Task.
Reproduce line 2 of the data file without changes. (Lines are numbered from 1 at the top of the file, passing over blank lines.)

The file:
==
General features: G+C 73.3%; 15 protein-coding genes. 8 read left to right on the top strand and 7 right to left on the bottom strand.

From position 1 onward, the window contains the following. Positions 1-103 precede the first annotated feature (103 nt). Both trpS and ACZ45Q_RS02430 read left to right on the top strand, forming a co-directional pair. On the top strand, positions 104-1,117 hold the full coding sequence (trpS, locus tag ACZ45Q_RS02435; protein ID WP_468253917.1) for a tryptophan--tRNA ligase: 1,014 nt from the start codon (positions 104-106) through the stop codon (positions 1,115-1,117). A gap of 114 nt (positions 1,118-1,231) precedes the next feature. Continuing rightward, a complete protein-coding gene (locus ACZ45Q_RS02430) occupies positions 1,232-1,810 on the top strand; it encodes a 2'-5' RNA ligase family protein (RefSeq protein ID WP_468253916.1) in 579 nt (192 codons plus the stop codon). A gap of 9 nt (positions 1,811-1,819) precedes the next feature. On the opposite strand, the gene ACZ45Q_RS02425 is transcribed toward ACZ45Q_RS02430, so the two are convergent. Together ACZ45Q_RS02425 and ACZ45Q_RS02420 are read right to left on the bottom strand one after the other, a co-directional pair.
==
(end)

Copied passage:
From position 1 onward, the window contains the following. Positions 1-103 precede the first annotated feature (103 nt). Both trpS and ACZ45Q_RS02430 read left to right on the top strand, forming a co-directional pair. On the top strand, positions 104-1,117 hold the full coding sequence (trpS, locus tag ACZ45Q_RS02435; protein ID WP_468253917.1) for a tryptophan--tRNA ligase: 1,014 nt from the start codon (positions 104-106) through the stop codon (positions 1,115-1,117). A gap of 114 nt (positions 1,118-1,231) precedes the next feature. Continuing rightward, a complete protein-coding gene (locus ACZ45Q_RS02430) occupies positions 1,232-1,810 on the top strand; it encodes a 2'-5' RNA ligase family protein (RefSeq protein ID WP_468253916.1) in 579 nt (192 codons plus the stop codon). A gap of 9 nt (positions 1,811-1,819) precedes the next feature. On the opposite strand, the gene ACZ45Q_RS02425 is transcribed toward ACZ45Q_RS02430, so the two are convergent. Together ACZ45Q_RS02425 and ACZ45Q_RS02420 are read right to left on the bottom strand one after the other, a co-directional pair.